Millions of people who have never before worked from home are now doing so. What are the long-term effects of this? Will people get better at working from home?
Working from home takes three things:
- Technology basics (computer, phone, internet)
- Willingness to learn (at both the corporate and individual level)
- Self-direction, discipline
Work From Home Is Here to Stay
I hired an employee last year who has only ever been to my physical office once. A friend just took a job for a company based two states away. I received an application from someone listing Puerto Rico as her home address. Physical borders are less important than they ever have been.
Without a doubt, companies will become more open to the idea of working from home now that they have seen it can work on a large scale. Tools like Zoom, Microsoft Teams, and similar apps have brought previously expensive webinars and secure web meetings down to everyone’s laptop. We are social animals, so companies will bring employees back to corporate offices probably starting in the fall of 2021, but there’s no doubt that companies can cut real estate costs by letting more employees work from home permanently.
While the pandemic has been hard in so many ways, it’s also created a HUGE (caps totally justified here), once-in a generation shift in work capabilities. Instead of railing against the frustrations of technology, it became our lifeline in 2020. Now that the genie is out of the bottle, there’s no stuffing her back in.
Whether you’ll be working at home for a while longer, occasionally, or eventually going back to an office full-time, you can learn to work better from home.
We’ve learned that being at home doesn’t have to mean staying inside. I take breaks during the day for walks or just to sit at the patio table, and I’m not alone. I never used to see people when I walked in my suburban neighborhood, and now I see dozens of people also walking at all times of the day. Two of my clients temporarily relocated to a warmer climate during the winter, working remotely from a completely different state or country! They both went for a month and ended up staying for three months. In the before times, this would have been frowned upon in most companies, but flexibility like this might be part of the new normal.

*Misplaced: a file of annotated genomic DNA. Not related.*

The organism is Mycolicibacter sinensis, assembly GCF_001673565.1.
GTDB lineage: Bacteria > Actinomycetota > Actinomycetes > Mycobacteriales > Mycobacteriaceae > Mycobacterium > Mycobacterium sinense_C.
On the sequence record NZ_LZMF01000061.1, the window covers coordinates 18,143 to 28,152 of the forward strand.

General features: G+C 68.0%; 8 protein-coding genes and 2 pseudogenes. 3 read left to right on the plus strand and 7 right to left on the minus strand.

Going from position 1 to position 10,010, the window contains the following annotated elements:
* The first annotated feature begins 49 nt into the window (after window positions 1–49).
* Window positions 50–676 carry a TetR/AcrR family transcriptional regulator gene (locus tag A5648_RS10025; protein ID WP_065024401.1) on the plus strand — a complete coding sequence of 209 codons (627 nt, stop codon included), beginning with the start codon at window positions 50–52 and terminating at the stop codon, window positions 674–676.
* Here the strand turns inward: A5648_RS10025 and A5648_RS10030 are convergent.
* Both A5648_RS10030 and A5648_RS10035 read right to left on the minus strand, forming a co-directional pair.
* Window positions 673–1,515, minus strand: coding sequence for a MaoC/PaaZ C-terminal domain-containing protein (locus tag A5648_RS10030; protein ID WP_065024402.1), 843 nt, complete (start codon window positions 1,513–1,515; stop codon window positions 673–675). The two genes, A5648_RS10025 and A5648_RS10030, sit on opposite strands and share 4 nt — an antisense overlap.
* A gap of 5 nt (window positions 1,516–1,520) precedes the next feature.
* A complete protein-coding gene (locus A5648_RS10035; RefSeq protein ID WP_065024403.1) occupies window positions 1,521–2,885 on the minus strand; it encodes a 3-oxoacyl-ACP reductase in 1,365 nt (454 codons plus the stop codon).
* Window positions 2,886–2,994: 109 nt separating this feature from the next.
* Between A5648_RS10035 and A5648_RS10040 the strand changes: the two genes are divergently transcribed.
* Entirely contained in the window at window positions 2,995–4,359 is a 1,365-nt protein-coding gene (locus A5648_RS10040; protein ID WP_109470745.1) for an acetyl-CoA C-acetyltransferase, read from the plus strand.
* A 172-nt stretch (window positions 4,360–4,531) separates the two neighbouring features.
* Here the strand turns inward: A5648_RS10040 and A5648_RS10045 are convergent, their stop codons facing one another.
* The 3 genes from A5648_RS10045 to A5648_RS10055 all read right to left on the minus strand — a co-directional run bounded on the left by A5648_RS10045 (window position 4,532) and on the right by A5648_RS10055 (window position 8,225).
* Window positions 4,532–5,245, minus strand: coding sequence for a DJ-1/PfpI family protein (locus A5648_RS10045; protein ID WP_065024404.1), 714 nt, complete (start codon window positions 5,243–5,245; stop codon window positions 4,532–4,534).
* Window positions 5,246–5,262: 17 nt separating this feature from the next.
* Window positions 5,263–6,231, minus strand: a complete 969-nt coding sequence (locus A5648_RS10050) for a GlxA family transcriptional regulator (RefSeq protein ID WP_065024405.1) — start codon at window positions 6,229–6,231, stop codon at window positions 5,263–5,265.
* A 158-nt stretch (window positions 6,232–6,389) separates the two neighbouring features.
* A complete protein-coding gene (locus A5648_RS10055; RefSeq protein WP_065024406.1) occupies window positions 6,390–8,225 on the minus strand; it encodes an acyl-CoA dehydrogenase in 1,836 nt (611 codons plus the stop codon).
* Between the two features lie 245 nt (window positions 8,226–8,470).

This pandemic is making us creative!
It’s also making us more empathetic. We are seeing each other’s pets and kids. These touchpoint of humanity are front and center. With a much more blurry line between home and work, I think we’re all a little more relaxed. Professional and parent no longer seem mutually exclusive (when in reality they never were). It’s easier to see both as different sides of the same coin that we flip over several times a day.
Home Office Checklist
If you are working from home for the first time, it’s time to stop treating it as temporary. Act as if this is permanent, because it just might be. When things change again, perhaps you’ll go back to an office or get back on the road for sales calls, take that shift when it comes. In the meantime, enjoy this miracle of remote work possibilities with these tips:
- Give yourself permission to rearrange furniture. Whether you have a room or a corner, claim your office space.
- Treat your home office as a valuable room, not just a dumping ground. No clutter allowed. Taking time to sort and file is just as important as taking time to return emails.
- Get the right gear. Broken mouse? Ethernet connection. Better lighting. Whatever you need to make your office work, go ahead and invest now.
- Your stage in life definitely affects how you view your home office. Babies and toddlers at home? Teens? Young adults? Empty nest? Embrace this stage, knowing that another stage will allow you to change things up again. Don’t stay stuck in a life stage that no longer represents where you are.
- Subscribe to necessary services, unsubscribe from others. Upgrade your internet speed. Learn how to use Microsoft Teams if you already have a Microsoft365 subscription, which could replace a pricey Zoom subscription. Get some help implementing a CRM to eliminate sticky notes and missed appointments.
- Take the time to plan and improve. When you are the CEO of your home office, you are the only one who can make improvements. There’s no waiting for the corporate design team to refresh your space. It’s all on you.
- Still having trouble getting or staying focused? Get some help.
Do you have questions about working from home? Is your space or your process more of a challenge? Please leave a comment below.